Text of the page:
The Cambodia Wildlife Observation Sanctuary will consist of a tourist friendly 2000 hectare sanctuary protecting and sheltering indigenous wildlife that is either under veterinary care or not releasable into the wild. This facility is presently being designed by world class sanctuary and veterinary experts.
Constructed near Angkor Wat, the Observation Sanctuary will attract a significant tourist population. Skillfully designed to permit viewing of the wildlife in their natural environment, it will also include a veterinary facility to treat injured wildlife and to train both veterinarians and technicians in wildlife care and treatment.
The Veterinary & Tourist Facilities and the Observation Area of CWS will provide habitat and veterinary care for rescued, injured or confiscated wildlife. Whenever possible, wildlife will be treated, rehabilitated and released. However, in some instances, individual animals may not be suitable candidates for release.
See the current design drawings of the Observation Sanctuary.
These animals necessarily become permanent residents of the Observation Area which is designed to replicate their native environment. The Observation Area allows visitors to view these animals in natural settings rather than cages. Tourists will move along the viewing areas by walking or cycling along specially equipped paths, elevated walkways and observation platforms which extend into the enclosures. Unique viewing areas will allow entry or special observation into the habitats to create opportunities to view the animals unseen and to allow closer observation and scientific study. Cambodian guides will educate visitors about native flora and fauna and Cambodian culture.
Cambodian veterinarians and technicians will provide educational tours of the hospital and various animal residents. The Observation Area will serve as a major tourist attraction as well as a training and observation site for wildlife behaviorists and others. Other segments of development will include a Veterinary Hospital & Quarantine Area, Rehabilitation & Translocation Areas, Staff Quarters, and a Training Centre for Veterinarians, Veterinary Technicians, Biologists and other Scientists and Students.
CWS will also include a Transportation Barn and Storage Area, Visitor & Education Centre, Nature Paths, Restaurant & Gift Shop, Animal Nutrition facility, and Animal & Human Waste Control facility. Upon completion, the sanctuary will be the world’s first facility where conservation and respect for individual rescued animals converge in a public setting.
The eco-tourism is intended to accomplish several goals. First, it must provide exciting and new forms of viewing opportunities that will make it a must-see destination for Angkor temple tourists. Thus, it must draw enough attention that it will fund the permanent protection of both the Observation and Conservation lands. This success will, in turn, make it clear to governments around the world that eco-sensitive tourism can also form the model for permanent protection of their endangered eco-systems. Without this realization, as the world population continues to grow, there will soon be no place for wild animals anywhere. Today, there is almost no wild habitat for Asian elephants or any tigers to live. Eco-tourism can change this downward spiral.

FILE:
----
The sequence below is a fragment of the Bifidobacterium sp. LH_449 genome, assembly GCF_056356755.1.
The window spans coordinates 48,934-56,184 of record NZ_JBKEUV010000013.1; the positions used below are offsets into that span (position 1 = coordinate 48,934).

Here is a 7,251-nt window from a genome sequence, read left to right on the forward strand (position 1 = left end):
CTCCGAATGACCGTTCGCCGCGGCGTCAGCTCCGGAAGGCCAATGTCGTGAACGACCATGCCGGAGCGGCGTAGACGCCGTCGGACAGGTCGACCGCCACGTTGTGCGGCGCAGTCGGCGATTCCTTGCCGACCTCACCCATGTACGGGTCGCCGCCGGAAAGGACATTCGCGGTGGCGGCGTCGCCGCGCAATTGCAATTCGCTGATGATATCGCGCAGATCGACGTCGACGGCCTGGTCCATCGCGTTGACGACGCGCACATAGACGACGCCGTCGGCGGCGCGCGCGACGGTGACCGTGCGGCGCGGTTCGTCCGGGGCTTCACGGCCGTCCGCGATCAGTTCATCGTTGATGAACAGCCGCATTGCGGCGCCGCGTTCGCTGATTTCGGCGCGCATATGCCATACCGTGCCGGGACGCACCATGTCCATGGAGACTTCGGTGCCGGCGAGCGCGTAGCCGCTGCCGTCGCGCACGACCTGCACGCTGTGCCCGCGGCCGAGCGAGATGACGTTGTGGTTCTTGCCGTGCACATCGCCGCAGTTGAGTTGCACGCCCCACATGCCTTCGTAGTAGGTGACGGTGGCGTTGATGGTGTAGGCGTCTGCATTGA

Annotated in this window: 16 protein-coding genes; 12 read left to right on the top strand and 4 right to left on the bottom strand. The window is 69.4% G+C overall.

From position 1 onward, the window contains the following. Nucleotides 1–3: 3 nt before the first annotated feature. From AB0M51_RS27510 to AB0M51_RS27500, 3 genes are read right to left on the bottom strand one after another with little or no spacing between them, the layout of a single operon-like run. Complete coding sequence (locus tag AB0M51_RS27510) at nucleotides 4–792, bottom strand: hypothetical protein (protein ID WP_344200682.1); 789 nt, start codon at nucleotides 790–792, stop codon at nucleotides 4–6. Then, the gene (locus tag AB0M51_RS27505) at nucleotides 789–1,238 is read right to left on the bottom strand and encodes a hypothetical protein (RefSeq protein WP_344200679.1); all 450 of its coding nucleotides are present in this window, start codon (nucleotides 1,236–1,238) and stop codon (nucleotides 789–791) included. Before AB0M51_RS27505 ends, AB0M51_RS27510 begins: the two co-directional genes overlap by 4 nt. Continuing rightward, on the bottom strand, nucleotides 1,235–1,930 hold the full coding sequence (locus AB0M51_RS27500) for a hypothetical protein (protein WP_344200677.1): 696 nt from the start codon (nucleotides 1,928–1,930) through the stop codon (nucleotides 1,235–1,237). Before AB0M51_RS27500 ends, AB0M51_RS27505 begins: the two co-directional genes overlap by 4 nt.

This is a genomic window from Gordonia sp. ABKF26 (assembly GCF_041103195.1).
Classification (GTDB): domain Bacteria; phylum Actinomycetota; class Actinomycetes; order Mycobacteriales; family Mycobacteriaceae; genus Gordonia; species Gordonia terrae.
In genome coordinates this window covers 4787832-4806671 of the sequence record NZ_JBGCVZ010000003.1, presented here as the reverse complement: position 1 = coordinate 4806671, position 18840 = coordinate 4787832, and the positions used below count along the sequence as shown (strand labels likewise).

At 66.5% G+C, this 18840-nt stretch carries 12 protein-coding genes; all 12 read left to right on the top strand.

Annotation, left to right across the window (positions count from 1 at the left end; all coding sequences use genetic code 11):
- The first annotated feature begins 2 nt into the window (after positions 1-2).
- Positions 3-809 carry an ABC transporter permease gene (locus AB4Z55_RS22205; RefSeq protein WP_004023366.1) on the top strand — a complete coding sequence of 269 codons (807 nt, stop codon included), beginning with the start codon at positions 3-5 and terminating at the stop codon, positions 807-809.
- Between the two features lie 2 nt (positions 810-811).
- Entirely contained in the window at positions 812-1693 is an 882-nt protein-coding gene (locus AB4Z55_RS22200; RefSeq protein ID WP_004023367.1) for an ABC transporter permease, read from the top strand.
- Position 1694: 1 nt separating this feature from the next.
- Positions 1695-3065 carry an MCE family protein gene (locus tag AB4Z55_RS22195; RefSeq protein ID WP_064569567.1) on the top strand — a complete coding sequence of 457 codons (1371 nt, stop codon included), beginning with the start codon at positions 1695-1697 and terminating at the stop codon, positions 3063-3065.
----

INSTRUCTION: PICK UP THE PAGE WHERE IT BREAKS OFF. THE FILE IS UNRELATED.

To meet this challenge, the CWS team has met and analyzed the possibilities, time and again. Ultimately, various design goals were developed, tempered by the ethical issues which over-ride this project. For example, after extensive debate, it has been determined that no tourist/animal contact (much like the Koala exhibits in Sydney and Melbourne) will be provided. These contacts are mesmerizing and hugely popular. But, the risk of an irresponsible moment weigh so heavily that it has been decided that animal welfare and peace must control all that we do.
The current design is intended to provide a totally stress free, natural existence for the animals. Yet, the tourists will see unique and unparalleled viewing. Examples include plans to provide subsurface viewing of elephants and tigers swimming in their respective areas. A tree top canopy walk way is also planned to offer amazing views, without adverse impact on the animals.
One of the primary features will involve an “elephant raceway.” This will consist of a large and extensive pathway throughout the Observation area which the elephants are free to travel. The tourists will never know when the elephants might migrate past their trail en route to some other part of the sanctuary. Their “raceway” eventually winds its way down from the canopy into the marsh areas, leading into the ponds where they can swim and underwater viewing is possible.
An extensive aviary is also planned to provide a home for captive birds incapable of wild release. At the same time, feeding opportunities and protection will also attract and help sustain the wild birds of the region. Similarly, appropriate plants will also insure a beautiful display of butterflys in their seasons.
An extensive video camera system is also planned, with remote access and control. The on site tourists can control the cameras in each habitat, while the views they select can be observed on the CWS website world wide. New ideas are evolving as we proceed. We would more than welcome your thoughts and ideas. Please feel free to contact us.
Find out more about the Conservation Area.